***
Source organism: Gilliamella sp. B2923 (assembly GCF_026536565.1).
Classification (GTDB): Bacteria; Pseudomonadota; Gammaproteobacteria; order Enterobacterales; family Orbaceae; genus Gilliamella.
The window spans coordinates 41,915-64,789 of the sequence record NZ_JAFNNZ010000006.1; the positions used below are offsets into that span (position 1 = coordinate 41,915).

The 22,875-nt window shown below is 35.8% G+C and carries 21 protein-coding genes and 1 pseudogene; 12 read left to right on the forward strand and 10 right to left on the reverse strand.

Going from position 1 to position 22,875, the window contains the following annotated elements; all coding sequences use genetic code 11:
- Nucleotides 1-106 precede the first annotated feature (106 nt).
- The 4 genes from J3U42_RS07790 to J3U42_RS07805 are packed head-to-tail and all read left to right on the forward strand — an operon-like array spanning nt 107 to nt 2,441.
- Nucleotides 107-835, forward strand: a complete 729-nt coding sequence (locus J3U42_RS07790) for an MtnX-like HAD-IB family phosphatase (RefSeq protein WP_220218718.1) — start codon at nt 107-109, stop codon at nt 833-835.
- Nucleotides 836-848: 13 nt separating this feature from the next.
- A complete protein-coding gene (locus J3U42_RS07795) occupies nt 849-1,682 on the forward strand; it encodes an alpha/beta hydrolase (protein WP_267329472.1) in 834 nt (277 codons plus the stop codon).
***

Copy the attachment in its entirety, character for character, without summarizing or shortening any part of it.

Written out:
Source organism: Gilliamella sp. B2923 (assembly GCF_026536565.1).
Classification (GTDB): Bacteria; Pseudomonadota; Gammaproteobacteria; order Enterobacterales; family Orbaceae; genus Gilliamella.
The window spans coordinates 41,915-64,789 of the sequence record NZ_JAFNNZ010000006.1; the positions used below are offsets into that span (position 1 = coordinate 41,915).

The 22,875-nt window shown below is 35.8% G+C and carries 21 protein-coding genes and 1 pseudogene; 12 read left to right on the forward strand and 10 right to left on the reverse strand.

Going from position 1 to position 22,875, the window contains the following annotated elements; all coding sequences use genetic code 11:
- Nucleotides 1-106 precede the first annotated feature (106 nt).
- The 4 genes from J3U42_RS07790 to J3U42_RS07805 are packed head-to-tail and all read left to right on the forward strand — an operon-like array spanning nt 107 to nt 2,441.
- Nucleotides 107-835, forward strand: a complete 729-nt coding sequence (locus J3U42_RS07790) for an MtnX-like HAD-IB family phosphatase (RefSeq protein WP_220218718.1) — start codon at nt 107-109, stop codon at nt 833-835.
- Nucleotides 836-848: 13 nt separating this feature from the next.
- A complete protein-coding gene (locus J3U42_RS07795) occupies nt 849-1,682 on the forward strand; it encodes an alpha/beta hydrolase (protein WP_267329472.1) in 834 nt (277 codons plus the stop codon).